From the pond I wound my way through a more wooded area which looked stunning on this bright autumnal day with both leaves and berries bursting with rich colours. The park is very much like an arboretum in many ways with one of its purposes being to house a collection of trees and other foliage from across the globe. One of my main frustrations then was not to know what the plants were and where they came from; there is no signage on any of them which I found a bit strange.
To the back of the Pavilion are some public toilets. They're functional and adequate and clean, but are the cold industrial looking shiny metal type with combo gadget on the wall that first dispenses your soap, then water and then gives a jet of drying air - not somewhere to hang around in for long!
**Where are the University Parks?**
If you're in the centre of Oxford the Parks can be found by walking towards the science district of the academic buildings. Cornmarket is one of the main shopping streets in Oxford and I would suggest that the easiest route to the Parks is to walk to the end of here away from the High street to where it meets George Street, Broad Street and Magdalen Street by Debenhams. Walk down the short length of Broad Street, home of the world famous Blackwells book shop and the impressive dome shaped Sheldonian Theatre. Turn left onto Parks Road and after walking past the Natural History museum and Pitt Rivers museum, both also worth a look in, you will come to a set of wrought iron gates that give entry into the Parks. It's about a 10 minute walk from the centre, but worth it to find a good picnic spot and to experience another side of the academic life of Oxford.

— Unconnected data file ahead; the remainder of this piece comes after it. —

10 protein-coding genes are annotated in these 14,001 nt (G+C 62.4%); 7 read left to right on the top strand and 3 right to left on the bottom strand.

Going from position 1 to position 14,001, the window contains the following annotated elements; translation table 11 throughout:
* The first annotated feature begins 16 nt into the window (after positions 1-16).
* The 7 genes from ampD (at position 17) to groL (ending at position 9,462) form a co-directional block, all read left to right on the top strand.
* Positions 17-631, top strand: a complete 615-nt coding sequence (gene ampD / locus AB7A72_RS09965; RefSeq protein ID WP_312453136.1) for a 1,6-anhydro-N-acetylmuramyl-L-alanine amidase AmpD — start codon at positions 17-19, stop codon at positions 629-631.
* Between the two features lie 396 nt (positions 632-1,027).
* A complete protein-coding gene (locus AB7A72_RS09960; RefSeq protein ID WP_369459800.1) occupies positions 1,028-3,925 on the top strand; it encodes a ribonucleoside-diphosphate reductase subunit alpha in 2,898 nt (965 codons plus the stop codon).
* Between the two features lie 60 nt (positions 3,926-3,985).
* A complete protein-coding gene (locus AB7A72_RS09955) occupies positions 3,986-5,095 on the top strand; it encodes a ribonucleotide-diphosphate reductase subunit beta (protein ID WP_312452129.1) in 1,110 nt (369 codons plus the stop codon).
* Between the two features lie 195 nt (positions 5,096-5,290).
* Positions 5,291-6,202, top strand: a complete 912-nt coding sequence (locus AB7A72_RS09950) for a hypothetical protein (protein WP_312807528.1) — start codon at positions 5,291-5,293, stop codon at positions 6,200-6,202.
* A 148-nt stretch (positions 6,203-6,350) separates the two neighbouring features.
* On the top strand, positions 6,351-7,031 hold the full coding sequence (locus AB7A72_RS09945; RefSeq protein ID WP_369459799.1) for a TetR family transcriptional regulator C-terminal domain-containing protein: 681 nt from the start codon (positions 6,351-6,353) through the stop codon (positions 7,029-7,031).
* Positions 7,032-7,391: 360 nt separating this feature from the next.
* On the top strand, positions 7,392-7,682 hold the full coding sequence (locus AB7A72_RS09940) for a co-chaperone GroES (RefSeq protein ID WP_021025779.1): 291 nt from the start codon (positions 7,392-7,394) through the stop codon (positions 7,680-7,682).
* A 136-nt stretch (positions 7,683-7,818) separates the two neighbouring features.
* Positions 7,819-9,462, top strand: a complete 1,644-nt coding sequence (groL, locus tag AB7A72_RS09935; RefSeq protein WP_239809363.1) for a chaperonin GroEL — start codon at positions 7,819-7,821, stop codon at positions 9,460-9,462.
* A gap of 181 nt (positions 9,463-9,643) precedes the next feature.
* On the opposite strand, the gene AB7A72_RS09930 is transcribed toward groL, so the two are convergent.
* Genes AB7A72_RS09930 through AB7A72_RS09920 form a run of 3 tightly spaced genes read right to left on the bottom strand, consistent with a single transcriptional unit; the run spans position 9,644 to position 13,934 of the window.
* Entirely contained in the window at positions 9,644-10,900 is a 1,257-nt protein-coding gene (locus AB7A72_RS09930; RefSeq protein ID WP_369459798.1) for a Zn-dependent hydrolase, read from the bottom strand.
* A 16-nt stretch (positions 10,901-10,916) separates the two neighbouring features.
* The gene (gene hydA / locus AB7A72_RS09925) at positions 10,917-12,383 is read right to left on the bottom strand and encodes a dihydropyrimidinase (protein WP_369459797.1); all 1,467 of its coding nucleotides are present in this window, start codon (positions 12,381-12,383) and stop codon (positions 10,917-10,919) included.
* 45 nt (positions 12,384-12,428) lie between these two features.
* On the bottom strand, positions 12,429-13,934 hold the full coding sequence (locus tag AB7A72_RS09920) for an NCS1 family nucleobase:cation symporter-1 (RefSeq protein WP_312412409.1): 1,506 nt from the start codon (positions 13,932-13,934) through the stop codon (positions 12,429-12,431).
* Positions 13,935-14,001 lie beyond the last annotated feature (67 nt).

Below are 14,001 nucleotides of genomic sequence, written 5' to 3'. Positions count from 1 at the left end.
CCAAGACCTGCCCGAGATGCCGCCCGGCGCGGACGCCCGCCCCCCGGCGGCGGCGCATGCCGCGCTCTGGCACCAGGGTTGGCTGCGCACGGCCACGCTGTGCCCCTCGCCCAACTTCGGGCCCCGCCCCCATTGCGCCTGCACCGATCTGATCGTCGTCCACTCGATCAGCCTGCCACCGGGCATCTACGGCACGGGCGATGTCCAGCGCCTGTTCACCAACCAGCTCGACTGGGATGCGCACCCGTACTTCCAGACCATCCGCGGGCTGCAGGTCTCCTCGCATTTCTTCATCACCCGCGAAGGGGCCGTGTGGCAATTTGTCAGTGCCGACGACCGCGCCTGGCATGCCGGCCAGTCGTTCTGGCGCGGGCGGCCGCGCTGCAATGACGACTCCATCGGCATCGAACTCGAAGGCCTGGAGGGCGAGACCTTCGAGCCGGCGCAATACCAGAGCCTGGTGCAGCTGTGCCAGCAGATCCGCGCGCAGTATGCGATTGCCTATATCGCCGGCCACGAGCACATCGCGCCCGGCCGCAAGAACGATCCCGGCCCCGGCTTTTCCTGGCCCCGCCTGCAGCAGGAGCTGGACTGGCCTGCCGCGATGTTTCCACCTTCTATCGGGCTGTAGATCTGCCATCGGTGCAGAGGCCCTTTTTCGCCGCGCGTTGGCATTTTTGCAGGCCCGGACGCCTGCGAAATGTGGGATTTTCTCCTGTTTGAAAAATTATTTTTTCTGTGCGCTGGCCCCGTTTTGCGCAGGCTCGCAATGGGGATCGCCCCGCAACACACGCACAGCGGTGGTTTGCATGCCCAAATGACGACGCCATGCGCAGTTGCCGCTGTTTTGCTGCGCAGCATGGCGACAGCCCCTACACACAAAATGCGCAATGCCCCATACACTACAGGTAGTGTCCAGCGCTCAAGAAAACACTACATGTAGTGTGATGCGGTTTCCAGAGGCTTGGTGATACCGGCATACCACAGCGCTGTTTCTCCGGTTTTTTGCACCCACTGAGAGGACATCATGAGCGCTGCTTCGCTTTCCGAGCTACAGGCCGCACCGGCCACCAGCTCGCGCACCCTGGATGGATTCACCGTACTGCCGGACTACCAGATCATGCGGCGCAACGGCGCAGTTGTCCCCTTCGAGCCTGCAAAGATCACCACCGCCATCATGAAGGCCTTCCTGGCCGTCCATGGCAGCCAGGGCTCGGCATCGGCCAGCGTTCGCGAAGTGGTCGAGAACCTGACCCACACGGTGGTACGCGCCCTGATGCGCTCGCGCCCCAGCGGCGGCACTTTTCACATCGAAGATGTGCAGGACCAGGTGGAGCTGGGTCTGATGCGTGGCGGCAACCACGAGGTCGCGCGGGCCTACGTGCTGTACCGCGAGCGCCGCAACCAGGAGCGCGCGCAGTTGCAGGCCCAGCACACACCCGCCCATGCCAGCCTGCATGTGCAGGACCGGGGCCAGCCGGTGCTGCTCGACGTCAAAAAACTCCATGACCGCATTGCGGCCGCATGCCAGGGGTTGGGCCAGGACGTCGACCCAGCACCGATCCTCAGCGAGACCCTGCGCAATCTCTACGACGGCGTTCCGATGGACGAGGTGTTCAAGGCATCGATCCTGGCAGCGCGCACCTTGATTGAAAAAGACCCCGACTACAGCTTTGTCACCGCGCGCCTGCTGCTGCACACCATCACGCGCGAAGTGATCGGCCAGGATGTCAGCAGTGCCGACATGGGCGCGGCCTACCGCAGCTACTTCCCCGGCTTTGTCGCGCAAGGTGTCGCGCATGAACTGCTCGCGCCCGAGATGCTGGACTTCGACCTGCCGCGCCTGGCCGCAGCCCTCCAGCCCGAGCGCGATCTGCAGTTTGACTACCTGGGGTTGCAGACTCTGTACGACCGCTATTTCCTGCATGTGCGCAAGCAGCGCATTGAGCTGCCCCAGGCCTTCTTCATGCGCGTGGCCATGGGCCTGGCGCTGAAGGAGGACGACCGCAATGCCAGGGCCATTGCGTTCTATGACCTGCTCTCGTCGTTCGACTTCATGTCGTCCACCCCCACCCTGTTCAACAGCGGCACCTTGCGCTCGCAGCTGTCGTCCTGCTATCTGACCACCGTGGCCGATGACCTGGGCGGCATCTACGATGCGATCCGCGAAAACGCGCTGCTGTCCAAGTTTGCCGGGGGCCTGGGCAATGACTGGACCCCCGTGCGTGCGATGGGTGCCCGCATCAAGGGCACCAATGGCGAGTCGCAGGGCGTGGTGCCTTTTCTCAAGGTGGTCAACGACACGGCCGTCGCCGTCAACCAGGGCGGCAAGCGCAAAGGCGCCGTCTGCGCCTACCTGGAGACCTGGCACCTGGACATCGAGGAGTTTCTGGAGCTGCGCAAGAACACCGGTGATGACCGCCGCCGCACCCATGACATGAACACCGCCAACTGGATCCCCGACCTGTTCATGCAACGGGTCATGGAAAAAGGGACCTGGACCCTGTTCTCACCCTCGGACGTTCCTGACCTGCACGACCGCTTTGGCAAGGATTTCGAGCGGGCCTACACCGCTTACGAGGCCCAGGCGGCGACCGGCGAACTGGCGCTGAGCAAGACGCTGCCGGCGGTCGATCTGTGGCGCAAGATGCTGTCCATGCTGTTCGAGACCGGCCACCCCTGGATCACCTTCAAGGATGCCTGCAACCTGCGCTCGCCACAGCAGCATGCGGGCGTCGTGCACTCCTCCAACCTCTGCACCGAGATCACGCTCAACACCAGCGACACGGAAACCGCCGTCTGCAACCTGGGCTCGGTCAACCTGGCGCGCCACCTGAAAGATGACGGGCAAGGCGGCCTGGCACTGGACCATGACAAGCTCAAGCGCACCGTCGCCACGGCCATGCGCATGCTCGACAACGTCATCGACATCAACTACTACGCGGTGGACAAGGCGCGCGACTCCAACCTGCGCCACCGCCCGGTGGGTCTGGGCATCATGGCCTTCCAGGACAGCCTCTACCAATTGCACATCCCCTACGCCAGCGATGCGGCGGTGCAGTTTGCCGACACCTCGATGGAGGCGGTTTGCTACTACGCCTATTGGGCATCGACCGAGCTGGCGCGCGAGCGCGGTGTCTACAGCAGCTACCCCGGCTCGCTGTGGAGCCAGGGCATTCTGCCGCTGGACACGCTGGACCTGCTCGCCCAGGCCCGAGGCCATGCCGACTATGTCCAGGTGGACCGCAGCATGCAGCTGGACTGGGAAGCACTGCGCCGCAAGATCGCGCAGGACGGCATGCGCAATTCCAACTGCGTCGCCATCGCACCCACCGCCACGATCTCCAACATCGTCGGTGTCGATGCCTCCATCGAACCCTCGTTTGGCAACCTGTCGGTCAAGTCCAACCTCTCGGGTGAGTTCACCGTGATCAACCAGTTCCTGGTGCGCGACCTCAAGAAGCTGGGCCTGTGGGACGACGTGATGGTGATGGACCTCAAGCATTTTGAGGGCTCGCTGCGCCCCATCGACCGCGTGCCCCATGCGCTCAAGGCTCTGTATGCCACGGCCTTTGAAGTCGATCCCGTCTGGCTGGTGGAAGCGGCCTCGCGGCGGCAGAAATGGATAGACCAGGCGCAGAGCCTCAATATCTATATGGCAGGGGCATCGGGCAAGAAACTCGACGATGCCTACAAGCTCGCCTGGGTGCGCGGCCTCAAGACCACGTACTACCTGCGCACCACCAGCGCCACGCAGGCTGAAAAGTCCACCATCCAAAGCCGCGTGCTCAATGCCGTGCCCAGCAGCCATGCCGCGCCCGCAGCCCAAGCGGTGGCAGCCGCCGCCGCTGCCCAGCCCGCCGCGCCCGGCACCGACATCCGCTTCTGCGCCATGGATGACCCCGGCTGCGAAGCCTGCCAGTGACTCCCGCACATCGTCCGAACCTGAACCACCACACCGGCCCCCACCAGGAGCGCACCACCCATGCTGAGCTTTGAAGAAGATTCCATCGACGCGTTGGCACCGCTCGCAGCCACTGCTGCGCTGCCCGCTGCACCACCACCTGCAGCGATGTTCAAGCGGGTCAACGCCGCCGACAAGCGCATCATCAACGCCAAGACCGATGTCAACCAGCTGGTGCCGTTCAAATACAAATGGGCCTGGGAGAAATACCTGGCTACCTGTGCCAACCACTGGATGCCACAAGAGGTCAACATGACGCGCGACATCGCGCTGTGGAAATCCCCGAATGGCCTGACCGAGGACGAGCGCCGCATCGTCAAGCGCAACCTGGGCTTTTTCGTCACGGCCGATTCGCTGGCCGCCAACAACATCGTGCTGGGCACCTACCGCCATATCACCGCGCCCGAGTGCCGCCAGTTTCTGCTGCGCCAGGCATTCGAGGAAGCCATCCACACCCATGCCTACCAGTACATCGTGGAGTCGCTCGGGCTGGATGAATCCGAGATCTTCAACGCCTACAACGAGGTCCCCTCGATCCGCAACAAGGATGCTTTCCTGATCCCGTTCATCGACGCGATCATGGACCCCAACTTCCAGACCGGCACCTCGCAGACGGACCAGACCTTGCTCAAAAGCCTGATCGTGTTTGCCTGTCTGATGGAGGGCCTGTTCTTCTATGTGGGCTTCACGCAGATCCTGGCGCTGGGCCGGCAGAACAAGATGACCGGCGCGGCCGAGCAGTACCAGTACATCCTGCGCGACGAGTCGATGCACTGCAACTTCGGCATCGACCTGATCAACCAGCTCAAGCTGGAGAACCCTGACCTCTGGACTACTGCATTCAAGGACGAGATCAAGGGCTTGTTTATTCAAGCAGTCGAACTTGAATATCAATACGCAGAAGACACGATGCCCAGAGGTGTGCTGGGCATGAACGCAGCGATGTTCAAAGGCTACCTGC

Parking in Oxford is phenomenally expensive and street parking is for residents only, so I would recommend using the Water Eaton Park and Ride service and leaving this number 5 bus just before it reaches the centre at Keeble Road where you can then walk straight into the Parks.
Walking in a park can never rival a walk out in the open countryside and hills for me, but as city parks go, I would have to recommend this one. There is so much variety of things to see and a river to walk along is a bonus. It is a brilliant place for people watching and as well as walking I could sit for ages here watching the sporting activities or just enjoying the shade of a tree while reading or maybe looking at the gorgeous herbaceous borders. It is definitely more than your average city park and I would recommend a visit here to complete the 'Oxford experience'.